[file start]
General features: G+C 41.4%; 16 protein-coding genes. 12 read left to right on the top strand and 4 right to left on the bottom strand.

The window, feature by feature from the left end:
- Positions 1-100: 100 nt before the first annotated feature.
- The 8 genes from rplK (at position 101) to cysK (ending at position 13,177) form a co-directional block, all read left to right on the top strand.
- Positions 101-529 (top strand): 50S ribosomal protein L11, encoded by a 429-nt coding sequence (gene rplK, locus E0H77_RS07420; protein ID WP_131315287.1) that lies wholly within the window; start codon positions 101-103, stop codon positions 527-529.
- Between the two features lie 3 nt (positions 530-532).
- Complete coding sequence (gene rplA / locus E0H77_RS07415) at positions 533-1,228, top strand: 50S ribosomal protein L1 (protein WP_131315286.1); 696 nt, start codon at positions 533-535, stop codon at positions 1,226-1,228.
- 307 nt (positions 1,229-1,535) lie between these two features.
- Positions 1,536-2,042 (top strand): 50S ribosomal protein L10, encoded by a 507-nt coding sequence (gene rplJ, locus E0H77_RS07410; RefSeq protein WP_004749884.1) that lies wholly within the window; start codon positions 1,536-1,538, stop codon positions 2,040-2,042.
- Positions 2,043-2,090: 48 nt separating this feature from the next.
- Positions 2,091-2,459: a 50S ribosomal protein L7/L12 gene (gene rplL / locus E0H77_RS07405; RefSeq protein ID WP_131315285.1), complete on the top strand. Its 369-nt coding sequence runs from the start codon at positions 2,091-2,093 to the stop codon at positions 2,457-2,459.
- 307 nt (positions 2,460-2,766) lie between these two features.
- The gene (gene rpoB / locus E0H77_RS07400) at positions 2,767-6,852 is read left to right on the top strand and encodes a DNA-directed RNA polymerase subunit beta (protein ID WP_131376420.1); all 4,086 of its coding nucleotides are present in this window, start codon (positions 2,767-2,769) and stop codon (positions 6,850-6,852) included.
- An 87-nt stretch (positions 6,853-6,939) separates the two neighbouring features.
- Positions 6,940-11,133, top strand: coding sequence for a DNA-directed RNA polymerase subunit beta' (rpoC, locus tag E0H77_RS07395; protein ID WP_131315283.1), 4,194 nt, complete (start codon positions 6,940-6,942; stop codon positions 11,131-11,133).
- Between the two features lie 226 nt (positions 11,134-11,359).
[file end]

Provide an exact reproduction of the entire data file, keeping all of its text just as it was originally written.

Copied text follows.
General features: G+C 41.4%; 16 protein-coding genes. 12 read left to right on the top strand and 4 right to left on the bottom strand.

The window, feature by feature from the left end:
- Positions 1-100: 100 nt before the first annotated feature.
- The 8 genes from rplK (at position 101) to cysK (ending at position 13,177) form a co-directional block, all read left to right on the top strand.
- Positions 101-529 (top strand): 50S ribosomal protein L11, encoded by a 429-nt coding sequence (gene rplK, locus E0H77_RS07420; protein ID WP_131315287.1) that lies wholly within the window; start codon positions 101-103, stop codon positions 527-529.
- Between the two features lie 3 nt (positions 530-532).
- Complete coding sequence (gene rplA / locus E0H77_RS07415) at positions 533-1,228, top strand: 50S ribosomal protein L1 (protein WP_131315286.1); 696 nt, start codon at positions 533-535, stop codon at positions 1,226-1,228.
- 307 nt (positions 1,229-1,535) lie between these two features.
- Positions 1,536-2,042 (top strand): 50S ribosomal protein L10, encoded by a 507-nt coding sequence (gene rplJ, locus E0H77_RS07410; RefSeq protein WP_004749884.1) that lies wholly within the window; start codon positions 1,536-1,538, stop codon positions 2,040-2,042.
- Positions 2,043-2,090: 48 nt separating this feature from the next.
- Positions 2,091-2,459: a 50S ribosomal protein L7/L12 gene (gene rplL / locus E0H77_RS07405; RefSeq protein ID WP_131315285.1), complete on the top strand. Its 369-nt coding sequence runs from the start codon at positions 2,091-2,093 to the stop codon at positions 2,457-2,459.
- 307 nt (positions 2,460-2,766) lie between these two features.
- The gene (gene rpoB / locus E0H77_RS07400) at positions 2,767-6,852 is read left to right on the top strand and encodes a DNA-directed RNA polymerase subunit beta (protein ID WP_131376420.1); all 4,086 of its coding nucleotides are present in this window, start codon (positions 2,767-2,769) and stop codon (positions 6,850-6,852) included.
- An 87-nt stretch (positions 6,853-6,939) separates the two neighbouring features.
- Positions 6,940-11,133, top strand: coding sequence for a DNA-directed RNA polymerase subunit beta' (rpoC, locus tag E0H77_RS07395; protein ID WP_131315283.1), 4,194 nt, complete (start codon positions 6,940-6,942; stop codon positions 11,131-11,133).
- Between the two features lie 226 nt (positions 11,134-11,359).